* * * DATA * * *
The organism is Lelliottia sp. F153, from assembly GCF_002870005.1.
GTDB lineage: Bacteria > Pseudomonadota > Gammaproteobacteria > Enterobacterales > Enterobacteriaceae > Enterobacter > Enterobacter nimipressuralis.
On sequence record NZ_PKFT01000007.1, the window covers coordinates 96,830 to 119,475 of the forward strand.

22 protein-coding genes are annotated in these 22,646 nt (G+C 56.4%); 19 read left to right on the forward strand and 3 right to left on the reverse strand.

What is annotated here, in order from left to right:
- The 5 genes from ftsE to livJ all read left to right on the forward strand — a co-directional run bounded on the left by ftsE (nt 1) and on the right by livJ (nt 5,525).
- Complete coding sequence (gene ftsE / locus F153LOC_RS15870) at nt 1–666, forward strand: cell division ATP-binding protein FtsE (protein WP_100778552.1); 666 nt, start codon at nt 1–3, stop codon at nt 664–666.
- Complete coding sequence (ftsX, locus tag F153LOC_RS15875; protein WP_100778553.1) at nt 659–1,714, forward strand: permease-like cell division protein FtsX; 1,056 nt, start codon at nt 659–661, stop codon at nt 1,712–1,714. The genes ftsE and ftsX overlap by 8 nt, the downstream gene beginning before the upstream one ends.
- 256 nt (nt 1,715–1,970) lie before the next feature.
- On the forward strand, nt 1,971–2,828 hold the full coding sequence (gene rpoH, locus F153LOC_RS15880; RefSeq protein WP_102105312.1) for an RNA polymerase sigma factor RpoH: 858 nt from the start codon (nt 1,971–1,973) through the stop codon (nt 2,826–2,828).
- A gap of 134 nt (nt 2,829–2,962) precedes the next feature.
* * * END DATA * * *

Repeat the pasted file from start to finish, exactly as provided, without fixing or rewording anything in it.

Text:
The organism is Lelliottia sp. F153, from assembly GCF_002870005.1.
GTDB lineage: Bacteria > Pseudomonadota > Gammaproteobacteria > Enterobacterales > Enterobacteriaceae > Enterobacter > Enterobacter nimipressuralis.
On sequence record NZ_PKFT01000007.1, the window covers coordinates 96,830 to 119,475 of the forward strand.

22 protein-coding genes are annotated in these 22,646 nt (G+C 56.4%); 19 read left to right on the forward strand and 3 right to left on the reverse strand.

What is annotated here, in order from left to right:
- The 5 genes from ftsE to livJ all read left to right on the forward strand — a co-directional run bounded on the left by ftsE (nt 1) and on the right by livJ (nt 5,525).
- Complete coding sequence (gene ftsE / locus F153LOC_RS15870) at nt 1–666, forward strand: cell division ATP-binding protein FtsE (protein WP_100778552.1); 666 nt, start codon at nt 1–3, stop codon at nt 664–666.
- Complete coding sequence (ftsX, locus tag F153LOC_RS15875; protein WP_100778553.1) at nt 659–1,714, forward strand: permease-like cell division protein FtsX; 1,056 nt, start codon at nt 659–661, stop codon at nt 1,712–1,714. The genes ftsE and ftsX overlap by 8 nt, the downstream gene beginning before the upstream one ends.
- 256 nt (nt 1,715–1,970) lie before the next feature.
- On the forward strand, nt 1,971–2,828 hold the full coding sequence (gene rpoH, locus F153LOC_RS15880; RefSeq protein WP_102105312.1) for an RNA polymerase sigma factor RpoH: 858 nt from the start codon (nt 1,971–1,973) through the stop codon (nt 2,826–2,828).
- A gap of 134 nt (nt 2,829–2,962) precedes the next feature.